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This chapter aims to provide a broad overview of marijuana use and related disorders. The chapter begins with two sections, one providing historical background information and the other, current context in terms of public attitudes and laws. The next section reviews evidence for additional adverse health effects associated with marijuana use, including physical, mental, and psychosocial outcomes,1 while considering the strength of research findings to date. The following section provides information on recent trends in perceptions of harmfulness, cannabis potency, trends in adolescent use and the relationship of this to changing marijuana laws, and corresponding information about adult use and specific subgroups. Finally, clinical implications are presented in the context of current epidemiologic evidence and trends over time in an evolving legal and social landscape.

The chapter focuses primarily on information about marijuana use in the United States. Clearly, marijuana is widely used around the world,2,3 and is associated with risk for many adverse health and social consequences.3 However, cross-national prevalence comparisons, policy analyses and other projects such as estimating the global burden of disease due to cannabis are considerably hampered by cross-national differences in many factors,4 including methodological differences in survey methods that can have a substantial impact on prevalence estimates, different meaning of chronological age in terms of life course (e.g., adolescence),5 and many other cultural differences. Further, the preponderance of high-quality evidence about cannabis and its consequences comes from a limited number of high-income countries,5 particularly the United States. Therefore, this chapter focuses primarily on information about marijuana use and its consequences in the United States. The research studies reviewed here can be taken as examples that would be very useful to replicate or expand in other countries.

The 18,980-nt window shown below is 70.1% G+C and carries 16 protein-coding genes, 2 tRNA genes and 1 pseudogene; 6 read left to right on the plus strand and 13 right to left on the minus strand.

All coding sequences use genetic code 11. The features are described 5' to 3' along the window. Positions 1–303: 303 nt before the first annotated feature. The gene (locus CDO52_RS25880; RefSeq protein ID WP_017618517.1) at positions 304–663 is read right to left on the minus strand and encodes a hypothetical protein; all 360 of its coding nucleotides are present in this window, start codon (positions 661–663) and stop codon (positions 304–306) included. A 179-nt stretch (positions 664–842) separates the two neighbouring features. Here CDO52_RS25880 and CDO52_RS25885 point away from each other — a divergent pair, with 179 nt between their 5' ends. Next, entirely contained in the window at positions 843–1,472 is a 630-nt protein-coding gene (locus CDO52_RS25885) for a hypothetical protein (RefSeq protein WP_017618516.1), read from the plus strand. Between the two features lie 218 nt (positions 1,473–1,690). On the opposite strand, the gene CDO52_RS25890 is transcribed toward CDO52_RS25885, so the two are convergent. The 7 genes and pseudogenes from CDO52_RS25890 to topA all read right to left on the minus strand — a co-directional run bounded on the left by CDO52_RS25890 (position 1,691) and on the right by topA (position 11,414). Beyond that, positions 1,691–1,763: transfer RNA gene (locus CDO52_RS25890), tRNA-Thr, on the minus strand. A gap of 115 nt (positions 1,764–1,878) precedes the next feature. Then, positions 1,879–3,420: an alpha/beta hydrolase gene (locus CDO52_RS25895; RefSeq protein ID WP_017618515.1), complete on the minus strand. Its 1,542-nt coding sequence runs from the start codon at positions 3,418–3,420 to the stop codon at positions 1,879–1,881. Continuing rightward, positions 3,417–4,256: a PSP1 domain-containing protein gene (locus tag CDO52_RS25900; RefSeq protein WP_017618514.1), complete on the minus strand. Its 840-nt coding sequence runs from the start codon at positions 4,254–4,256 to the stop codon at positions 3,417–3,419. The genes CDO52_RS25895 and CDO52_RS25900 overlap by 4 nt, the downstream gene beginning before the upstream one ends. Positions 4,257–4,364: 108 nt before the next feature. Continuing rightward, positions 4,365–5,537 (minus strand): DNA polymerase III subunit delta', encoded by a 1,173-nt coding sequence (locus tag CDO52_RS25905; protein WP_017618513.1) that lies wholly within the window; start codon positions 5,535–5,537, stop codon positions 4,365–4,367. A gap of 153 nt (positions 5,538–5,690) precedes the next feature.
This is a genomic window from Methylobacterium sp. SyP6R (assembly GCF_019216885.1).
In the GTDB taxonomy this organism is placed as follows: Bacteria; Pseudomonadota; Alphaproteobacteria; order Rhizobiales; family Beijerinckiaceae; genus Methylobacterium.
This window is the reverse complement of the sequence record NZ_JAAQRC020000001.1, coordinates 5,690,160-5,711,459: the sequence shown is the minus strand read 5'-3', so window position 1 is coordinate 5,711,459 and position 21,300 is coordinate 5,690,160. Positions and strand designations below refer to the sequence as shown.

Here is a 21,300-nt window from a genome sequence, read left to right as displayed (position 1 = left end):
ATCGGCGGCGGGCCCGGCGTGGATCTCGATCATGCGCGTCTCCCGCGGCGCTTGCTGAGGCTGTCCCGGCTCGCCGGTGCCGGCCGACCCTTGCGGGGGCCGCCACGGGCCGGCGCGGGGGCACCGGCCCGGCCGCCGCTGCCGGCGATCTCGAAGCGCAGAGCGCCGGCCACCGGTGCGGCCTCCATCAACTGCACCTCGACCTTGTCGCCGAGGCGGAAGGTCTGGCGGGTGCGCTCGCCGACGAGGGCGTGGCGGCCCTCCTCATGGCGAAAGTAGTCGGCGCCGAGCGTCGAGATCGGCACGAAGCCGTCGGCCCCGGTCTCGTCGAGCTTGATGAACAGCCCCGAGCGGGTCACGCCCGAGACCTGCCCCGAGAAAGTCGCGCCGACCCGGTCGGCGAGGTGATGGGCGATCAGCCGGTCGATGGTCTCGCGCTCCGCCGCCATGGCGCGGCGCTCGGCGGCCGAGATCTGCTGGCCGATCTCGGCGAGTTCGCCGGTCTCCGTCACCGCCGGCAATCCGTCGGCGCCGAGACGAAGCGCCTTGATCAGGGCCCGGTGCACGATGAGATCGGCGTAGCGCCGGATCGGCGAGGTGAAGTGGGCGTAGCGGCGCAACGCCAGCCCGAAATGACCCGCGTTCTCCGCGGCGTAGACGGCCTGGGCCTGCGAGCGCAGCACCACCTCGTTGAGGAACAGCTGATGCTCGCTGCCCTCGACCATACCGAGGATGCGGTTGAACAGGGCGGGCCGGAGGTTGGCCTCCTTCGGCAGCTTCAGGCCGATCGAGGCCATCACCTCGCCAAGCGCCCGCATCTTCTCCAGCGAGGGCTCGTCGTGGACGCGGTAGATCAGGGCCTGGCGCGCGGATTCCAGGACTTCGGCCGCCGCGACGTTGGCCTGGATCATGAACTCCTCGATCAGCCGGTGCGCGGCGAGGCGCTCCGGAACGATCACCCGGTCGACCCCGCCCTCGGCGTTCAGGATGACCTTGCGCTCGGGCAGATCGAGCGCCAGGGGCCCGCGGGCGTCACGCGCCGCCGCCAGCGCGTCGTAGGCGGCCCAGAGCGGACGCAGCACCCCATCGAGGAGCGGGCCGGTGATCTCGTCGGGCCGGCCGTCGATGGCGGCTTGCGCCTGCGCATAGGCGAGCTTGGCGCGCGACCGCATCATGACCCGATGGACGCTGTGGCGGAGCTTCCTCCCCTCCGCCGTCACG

Marijuana has had a long and controversial history in the United States, with marked fluctuations in public attitudes toward the acceptability and potential harms associated with its use.6 The hemp plant, from which cannabis is produced, was brought to North America as a fiber crop (e.g., for rope) by Jamestown settlers in the early 1600s, and hemp products were part of the colonial economy. An early notation of medical use appeared in 1850, when Extractum Cannabis (extract of hemp) was listed in the United States Pharmacopoeia as a treatment for numerous disorders, including neuralgia, tetanus, typhus, cholera, rabies, dysentery, alcoholism, opiate addiction, anthrax, leprosy, incontinence, gout, convulsive disorders, tonsillitis, insanity, excessive menstrual bleeding, and uterine bleeding.7 A subsequent record of marijuana as a treatment is found in the Pure Food and Drug Act of 1906, which required that any product containing “cannabis indica” be labeled as such.8 While marijuana had largely been imported to the United States from India prior to the 1900s, the U.S. Department of Agriculture Bureau of Plant Industry announced it had succeeded in growing domestic cannabis of equal quality in 1913.


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